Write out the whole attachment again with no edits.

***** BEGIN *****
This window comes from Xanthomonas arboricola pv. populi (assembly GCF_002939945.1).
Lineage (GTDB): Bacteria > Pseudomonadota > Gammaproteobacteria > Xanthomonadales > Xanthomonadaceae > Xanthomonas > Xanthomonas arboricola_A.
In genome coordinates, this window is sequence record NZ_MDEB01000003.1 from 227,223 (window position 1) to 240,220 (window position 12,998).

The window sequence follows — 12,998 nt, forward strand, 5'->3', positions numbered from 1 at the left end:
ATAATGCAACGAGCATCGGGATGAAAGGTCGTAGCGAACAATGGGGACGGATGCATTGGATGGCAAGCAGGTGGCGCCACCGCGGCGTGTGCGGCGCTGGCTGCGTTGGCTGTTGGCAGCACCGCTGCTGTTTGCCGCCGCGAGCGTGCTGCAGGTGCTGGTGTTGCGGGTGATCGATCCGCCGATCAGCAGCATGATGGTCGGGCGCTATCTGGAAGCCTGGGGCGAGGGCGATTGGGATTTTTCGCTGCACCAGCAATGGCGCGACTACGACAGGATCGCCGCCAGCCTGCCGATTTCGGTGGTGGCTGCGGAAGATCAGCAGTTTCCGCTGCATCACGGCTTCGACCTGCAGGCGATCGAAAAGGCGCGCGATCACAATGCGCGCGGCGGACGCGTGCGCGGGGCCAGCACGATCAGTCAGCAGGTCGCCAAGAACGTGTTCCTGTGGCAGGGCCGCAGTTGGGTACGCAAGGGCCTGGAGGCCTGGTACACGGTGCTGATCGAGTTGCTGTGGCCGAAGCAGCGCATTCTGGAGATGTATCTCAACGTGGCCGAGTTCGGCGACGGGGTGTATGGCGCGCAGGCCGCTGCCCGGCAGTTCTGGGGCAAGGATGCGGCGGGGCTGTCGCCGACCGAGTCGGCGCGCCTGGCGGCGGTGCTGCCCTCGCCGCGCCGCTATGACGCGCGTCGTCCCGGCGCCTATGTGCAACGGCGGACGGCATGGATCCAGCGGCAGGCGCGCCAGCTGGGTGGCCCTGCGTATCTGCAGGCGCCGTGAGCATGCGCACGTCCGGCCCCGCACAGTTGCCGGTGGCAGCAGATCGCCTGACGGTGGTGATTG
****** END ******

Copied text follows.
This window comes from Xanthomonas arboricola pv. populi (assembly GCF_002939945.1).
Lineage (GTDB): Bacteria > Pseudomonadota > Gammaproteobacteria > Xanthomonadales > Xanthomonadaceae > Xanthomonas > Xanthomonas arboricola_A.
In genome coordinates, this window is sequence record NZ_MDEB01000003.1 from 227,223 (window position 1) to 240,220 (window position 12,998).

The window sequence follows — 12,998 nt, forward strand, 5'->3', positions numbered from 1 at the left end:
ATAATGCAACGAGCATCGGGATGAAAGGTCGTAGCGAACAATGGGGACGGATGCATTGGATGGCAAGCAGGTGGCGCCACCGCGGCGTGTGCGGCGCTGGCTGCGTTGGCTGTTGGCAGCACCGCTGCTGTTTGCCGCCGCGAGCGTGCTGCAGGTGCTGGTGTTGCGGGTGATCGATCCGCCGATCAGCAGCATGATGGTCGGGCGCTATCTGGAAGCCTGGGGCGAGGGCGATTGGGATTTTTCGCTGCACCAGCAATGGCGCGACTACGACAGGATCGCCGCCAGCCTGCCGATTTCGGTGGTGGCTGCGGAAGATCAGCAGTTTCCGCTGCATCACGGCTTCGACCTGCAGGCGATCGAAAAGGCGCGCGATCACAATGCGCGCGGCGGACGCGTGCGCGGGGCCAGCACGATCAGTCAGCAGGTCGCCAAGAACGTGTTCCTGTGGCAGGGCCGCAGTTGGGTACGCAAGGGCCTGGAGGCCTGGTACACGGTGCTGATCGAGTTGCTGTGGCCGAAGCAGCGCATTCTGGAGATGTATCTCAACGTGGCCGAGTTCGGCGACGGGGTGTATGGCGCGCAGGCCGCTGCCCGGCAGTTCTGGGGCAAGGATGCGGCGGGGCTGTCGCCGACCGAGTCGGCGCGCCTGGCGGCGGTGCTGCCCTCGCCGCGCCGCTATGACGCGCGTCGTCCCGGCGCCTATGTGCAACGGCGGACGGCATGGATCCAGCGGCAGGCGCGCCAGCTGGGTGGCCCTGCGTATCTGCAGGCGCCGTGAGCATGCGCACGTCCGGCCCCGCACAGTTGCCGGTGGCAGCAGATCGCCTGACGGTGGTGATTG